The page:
The complaint was filed in the U.S. District Court Northern District of Texas against Equal Employment Opportunity Commission Chair Charlotte Burrows and U.S. Attorney General Merrick Garland.

Paxton claims in the lawsuit that the EEOC violated Title VII of the Civil Rights Act of 1964, which came under scrutiny in the landmark U.S. Supreme Court ruling last year, Bostock v. Clayton County, in which the court found that Title VII protects employees against discrimination because they are gay or transgender, according to the Texas Tribune.

The EEOC guidance, released in June following that ruling, said that employers couldn’t stop employees from dressing according to their gender identity and transgender employees couldn’t be denied from entering bathrooms, locker rooms or showers that correspond with their gender identity, according to The Hill.

Paxton said in the lawsuit that the guidance “misstates the law, increasing the scope of liability for the State in its capacity as an employer” and “allows private individuals to sue their employers for violating EEOC’s interpretation of Title VII.”

Read the complete story here.

California should pass AB1119 to protect the work rights of family caregivers

From today’s Los Angeles Times:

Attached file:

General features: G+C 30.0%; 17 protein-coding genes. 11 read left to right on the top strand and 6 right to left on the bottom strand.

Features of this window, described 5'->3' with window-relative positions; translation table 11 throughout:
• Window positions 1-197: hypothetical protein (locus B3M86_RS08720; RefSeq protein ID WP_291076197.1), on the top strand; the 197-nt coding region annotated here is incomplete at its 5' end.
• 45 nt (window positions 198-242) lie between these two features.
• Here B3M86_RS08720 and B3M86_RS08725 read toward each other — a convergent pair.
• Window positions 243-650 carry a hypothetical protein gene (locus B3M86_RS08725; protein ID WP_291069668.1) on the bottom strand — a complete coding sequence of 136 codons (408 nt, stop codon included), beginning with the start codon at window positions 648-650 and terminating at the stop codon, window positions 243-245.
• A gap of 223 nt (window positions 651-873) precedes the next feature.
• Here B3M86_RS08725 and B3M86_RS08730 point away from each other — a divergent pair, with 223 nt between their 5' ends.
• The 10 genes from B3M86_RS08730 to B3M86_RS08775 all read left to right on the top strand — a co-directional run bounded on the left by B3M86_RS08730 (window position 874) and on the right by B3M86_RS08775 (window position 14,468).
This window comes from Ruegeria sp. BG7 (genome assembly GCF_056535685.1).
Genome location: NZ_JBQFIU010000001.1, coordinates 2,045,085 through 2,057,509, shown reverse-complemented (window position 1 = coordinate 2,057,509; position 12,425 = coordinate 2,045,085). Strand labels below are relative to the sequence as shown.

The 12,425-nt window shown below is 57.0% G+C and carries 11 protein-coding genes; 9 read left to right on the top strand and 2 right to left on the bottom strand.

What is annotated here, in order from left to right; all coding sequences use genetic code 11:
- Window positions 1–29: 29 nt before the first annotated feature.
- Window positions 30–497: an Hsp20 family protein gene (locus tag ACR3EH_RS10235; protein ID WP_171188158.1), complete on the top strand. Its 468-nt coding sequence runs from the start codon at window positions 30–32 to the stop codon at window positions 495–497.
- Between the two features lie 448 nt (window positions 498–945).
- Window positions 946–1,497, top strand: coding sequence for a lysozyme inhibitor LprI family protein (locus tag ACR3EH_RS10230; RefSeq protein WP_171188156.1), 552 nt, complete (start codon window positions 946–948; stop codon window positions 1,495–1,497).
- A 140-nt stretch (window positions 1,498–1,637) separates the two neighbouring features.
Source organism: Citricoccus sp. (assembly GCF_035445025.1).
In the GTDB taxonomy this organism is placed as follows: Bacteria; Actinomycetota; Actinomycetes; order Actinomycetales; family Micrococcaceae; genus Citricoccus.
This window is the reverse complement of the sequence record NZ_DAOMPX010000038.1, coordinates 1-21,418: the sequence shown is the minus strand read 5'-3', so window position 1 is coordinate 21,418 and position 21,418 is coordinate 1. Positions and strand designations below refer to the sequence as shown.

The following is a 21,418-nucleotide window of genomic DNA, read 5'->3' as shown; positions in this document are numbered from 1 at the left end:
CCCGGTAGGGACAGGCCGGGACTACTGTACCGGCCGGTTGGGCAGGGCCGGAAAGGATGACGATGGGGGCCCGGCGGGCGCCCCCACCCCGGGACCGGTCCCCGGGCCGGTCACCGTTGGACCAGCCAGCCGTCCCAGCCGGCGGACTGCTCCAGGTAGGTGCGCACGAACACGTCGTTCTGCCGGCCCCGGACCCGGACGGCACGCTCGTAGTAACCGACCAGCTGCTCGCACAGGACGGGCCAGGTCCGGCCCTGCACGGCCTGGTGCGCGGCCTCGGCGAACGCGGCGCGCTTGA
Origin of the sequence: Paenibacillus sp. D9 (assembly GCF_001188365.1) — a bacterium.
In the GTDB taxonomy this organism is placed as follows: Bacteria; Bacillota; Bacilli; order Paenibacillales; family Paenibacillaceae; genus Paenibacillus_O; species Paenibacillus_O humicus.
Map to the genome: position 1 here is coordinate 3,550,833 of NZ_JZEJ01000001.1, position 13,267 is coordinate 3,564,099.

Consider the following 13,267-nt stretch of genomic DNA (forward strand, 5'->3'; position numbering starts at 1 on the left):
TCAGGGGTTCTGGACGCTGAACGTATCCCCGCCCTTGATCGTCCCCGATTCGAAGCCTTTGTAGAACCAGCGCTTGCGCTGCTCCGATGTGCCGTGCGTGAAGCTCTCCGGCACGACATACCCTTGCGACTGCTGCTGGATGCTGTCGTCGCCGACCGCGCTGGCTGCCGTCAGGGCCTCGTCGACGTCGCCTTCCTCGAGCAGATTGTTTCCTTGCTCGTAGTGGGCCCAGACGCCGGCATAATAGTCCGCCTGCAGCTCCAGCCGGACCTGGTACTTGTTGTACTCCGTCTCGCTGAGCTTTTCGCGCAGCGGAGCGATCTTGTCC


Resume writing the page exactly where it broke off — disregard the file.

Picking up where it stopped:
As travel ground to a halt in April 2020, the janitorial staff at a hotel chain were furloughed. When business resumed, everyone was called back — everyone, that is, except the mothers.

In a pandemic layoff at another company, only two people lost their jobs — one was a new mother, the other was on maternity leave.

When a woman complained about insufficient COVID-19 protection at a warehouse distribution center, her bosses retaliated by rescheduling her, making it nearly impossible for her to supervise her children’s remote schooling and do her job at the same time.

We see discrimination against parents at the UC Hastings Law School Center for WorkLife Law during normal times, but calls to our hotline increased sevenfold as COVID-19 took hold.

It’s no news that workers are vulnerable because of the weakness of American employment laws, but it may be news that their family responsibilities may put them at greater risk.